The principal excellence of the most Holy Sacrifice of the Mass consists in being essentially, and in the very highest degree, identical with that which was offered on the Cross of Calvary: with this sole difference, that the Sacrifice on the Cross was bloody, and made once for all, and did on that one occasion satisfy fully for all the sins of the world; while the Sacrifice of the Altar is an unbloody sacrifice, which can be repeated an infinite number of times, and was instituted in order to apply in detail that universal ransom which Jesus paid for us on Calvary.
We worship God at Mass. We receive graces from God by being nourished by the Word of God—God’s eternal truth revealed to us under the inspiration of the Holy Spirit. We remember and profess our faith in the mystery of our salvation, that Jesus Christ, the Son of God, suffered, died, and rose for our salvation. The saving actions of Holy Thursday, Good Friday, and Easter Sunday come together in the Holy Sacrifice of the Mass. The Constitution on the Sacred Liturgy says, “For it is the liturgy through which, especially in the divine sacrifice of the Eucharist, ‘the work of our redemption is accomplished,’ and it is through the liturgy, especially that the faithful are enabled to express in their lives and manifest to others the mystery of Christ and the real nature of the true church” If we we are in a state of grace, we can receive our Lord in the Holy Eucharist. As Catholics, we believe that our Lord is present in the Holy Eucharist, and that we receive His body, blood, soul, and divinity in Holy Communion. Not only does the Holy Eucharist unite us intimately with the Lord, but also unites us in communion with our brothers and sisters throughout the universal Church.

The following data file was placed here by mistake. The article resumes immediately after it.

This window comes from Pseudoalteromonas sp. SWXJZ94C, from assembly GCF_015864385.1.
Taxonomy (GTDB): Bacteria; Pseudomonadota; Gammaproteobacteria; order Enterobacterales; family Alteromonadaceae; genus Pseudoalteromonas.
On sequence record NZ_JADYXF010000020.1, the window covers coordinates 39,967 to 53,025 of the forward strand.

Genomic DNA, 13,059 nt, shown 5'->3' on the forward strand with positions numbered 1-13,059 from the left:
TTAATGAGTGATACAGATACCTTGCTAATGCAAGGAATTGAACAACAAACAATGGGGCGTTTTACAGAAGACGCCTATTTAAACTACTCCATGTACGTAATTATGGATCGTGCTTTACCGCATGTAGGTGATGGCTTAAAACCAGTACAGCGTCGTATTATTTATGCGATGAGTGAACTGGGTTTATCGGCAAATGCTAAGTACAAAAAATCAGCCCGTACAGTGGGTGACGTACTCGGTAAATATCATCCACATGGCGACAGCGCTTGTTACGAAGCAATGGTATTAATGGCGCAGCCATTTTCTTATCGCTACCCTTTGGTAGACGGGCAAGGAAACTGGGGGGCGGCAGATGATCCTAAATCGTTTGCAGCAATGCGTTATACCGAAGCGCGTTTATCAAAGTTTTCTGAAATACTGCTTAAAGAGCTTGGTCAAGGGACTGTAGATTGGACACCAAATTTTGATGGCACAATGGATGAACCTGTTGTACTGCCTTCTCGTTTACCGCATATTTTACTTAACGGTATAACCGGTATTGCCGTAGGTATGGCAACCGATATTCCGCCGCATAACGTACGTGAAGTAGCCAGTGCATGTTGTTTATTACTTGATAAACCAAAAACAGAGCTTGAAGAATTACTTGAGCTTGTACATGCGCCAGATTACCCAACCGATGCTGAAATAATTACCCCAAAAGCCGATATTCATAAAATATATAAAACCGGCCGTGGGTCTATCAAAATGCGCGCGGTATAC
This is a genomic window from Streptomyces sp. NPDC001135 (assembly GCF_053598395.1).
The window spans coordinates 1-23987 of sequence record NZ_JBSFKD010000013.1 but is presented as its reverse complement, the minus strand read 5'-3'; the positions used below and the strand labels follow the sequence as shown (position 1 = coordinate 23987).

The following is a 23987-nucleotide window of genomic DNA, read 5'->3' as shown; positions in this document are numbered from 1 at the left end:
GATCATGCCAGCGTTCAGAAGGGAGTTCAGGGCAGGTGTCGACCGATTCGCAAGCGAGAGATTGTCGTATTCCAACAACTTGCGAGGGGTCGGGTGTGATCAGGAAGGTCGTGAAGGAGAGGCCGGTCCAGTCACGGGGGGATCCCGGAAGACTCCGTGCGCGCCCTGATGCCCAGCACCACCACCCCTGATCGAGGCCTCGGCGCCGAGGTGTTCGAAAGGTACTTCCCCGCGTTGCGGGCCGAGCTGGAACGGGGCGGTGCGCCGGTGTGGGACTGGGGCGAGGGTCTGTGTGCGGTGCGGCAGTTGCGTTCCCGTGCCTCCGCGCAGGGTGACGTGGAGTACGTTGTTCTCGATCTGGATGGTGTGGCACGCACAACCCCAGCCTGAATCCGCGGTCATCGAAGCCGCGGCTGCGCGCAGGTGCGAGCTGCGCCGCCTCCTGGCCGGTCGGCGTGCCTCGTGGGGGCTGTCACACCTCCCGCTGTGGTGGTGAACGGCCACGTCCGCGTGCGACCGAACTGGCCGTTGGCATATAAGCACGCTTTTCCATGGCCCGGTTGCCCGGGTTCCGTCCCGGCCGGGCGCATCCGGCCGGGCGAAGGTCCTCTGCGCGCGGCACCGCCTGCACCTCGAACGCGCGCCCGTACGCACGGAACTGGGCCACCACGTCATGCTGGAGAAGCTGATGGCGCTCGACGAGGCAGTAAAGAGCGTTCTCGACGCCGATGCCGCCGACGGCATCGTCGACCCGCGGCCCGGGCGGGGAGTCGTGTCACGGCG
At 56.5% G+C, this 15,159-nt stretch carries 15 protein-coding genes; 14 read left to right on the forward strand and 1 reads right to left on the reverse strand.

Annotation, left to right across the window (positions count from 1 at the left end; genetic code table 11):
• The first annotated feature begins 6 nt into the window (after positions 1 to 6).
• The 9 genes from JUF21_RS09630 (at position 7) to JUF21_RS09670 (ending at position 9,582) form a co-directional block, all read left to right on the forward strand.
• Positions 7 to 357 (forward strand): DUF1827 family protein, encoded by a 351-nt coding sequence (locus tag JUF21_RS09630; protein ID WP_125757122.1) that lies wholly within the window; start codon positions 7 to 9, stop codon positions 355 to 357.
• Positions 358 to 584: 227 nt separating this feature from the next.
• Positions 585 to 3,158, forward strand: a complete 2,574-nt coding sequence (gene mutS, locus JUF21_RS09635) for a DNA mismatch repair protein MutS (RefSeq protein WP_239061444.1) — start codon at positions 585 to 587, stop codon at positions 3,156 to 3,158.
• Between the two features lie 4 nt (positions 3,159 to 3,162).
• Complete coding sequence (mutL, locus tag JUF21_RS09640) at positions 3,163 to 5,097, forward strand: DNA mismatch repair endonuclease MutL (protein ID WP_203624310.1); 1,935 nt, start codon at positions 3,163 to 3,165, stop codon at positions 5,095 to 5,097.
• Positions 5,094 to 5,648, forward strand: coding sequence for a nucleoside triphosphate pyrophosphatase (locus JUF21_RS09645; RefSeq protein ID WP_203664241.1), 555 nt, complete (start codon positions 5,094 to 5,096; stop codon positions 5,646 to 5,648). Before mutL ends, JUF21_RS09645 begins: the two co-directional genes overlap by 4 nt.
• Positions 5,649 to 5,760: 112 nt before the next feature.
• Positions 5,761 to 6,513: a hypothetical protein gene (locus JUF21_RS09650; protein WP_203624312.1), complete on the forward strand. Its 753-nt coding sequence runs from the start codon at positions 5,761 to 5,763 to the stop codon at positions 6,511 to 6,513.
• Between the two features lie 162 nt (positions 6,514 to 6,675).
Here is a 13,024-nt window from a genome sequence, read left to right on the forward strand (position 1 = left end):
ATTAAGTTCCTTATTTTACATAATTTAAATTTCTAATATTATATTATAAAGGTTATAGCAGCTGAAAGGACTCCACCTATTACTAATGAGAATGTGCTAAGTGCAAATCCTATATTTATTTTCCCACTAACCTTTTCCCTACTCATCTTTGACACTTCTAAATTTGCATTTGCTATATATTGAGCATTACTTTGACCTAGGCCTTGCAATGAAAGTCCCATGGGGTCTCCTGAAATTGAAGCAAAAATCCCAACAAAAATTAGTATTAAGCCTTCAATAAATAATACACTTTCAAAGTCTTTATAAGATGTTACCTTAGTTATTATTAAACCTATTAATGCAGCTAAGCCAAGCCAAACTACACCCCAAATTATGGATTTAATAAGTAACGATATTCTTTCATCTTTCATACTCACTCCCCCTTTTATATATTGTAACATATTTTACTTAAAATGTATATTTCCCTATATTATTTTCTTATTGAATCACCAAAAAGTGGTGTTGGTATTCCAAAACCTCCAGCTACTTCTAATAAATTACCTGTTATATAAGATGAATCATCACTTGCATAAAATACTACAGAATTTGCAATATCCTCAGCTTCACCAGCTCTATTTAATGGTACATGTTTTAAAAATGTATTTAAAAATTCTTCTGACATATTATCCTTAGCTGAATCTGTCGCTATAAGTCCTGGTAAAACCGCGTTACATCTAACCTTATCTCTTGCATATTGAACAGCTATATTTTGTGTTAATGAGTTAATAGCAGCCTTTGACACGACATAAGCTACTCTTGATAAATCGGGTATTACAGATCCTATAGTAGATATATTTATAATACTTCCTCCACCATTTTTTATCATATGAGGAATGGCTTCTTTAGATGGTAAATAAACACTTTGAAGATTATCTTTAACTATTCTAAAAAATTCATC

Do the squatters realize this is what they are missing? Terry, do you realize this is what they are missing?
Furthermore, does anyone realize that the Rogers’ who lead this vigil/occupation and other occupation leaders are folks who were not regular Mass-goers at St. Francis before it was ordered to close? The Mass-going couple who filed the original appeal in Scituate went to the receiving parish. They have had nothing to do with the Rogers’ and the occupation. BCI is told that the Rogers’ are abutters and appear to want control over who was or is allowed to buy the property and how it would be developed. BCI is also told that when the first appeal that was filed by the faithful parishioners failed, Peter Borre asked the Rogers’ to take it over. Then there is the matter of abuses of the Blessed Sacrament that have taken place there: we are told that the Blessed Sacrament has been present during social gatherings and sleepovers on or around the altar; dinners have been held with pizza on the altar set out like a buffet. But Terry, Fr. Bryan Hehir and the PR folks at Rasky Baerlein don’t know know how to talk about these topics either.
Bottom line: the Boston Archdiocese set a precedent in 2013 for using parishes to fund repayment of a sexual abuse settlement loan. This is clearly described in their 2013 Annual Report. If they will redirect funds in that manner and have done so in other situations, there is nothing to stop them from doing similar again. And the Scituate occupancy should be ended–for the sake of the souls of those occupying the church and because this thing has more than run its course through all canonical appeals.
This is what BCI thinks. What do you think?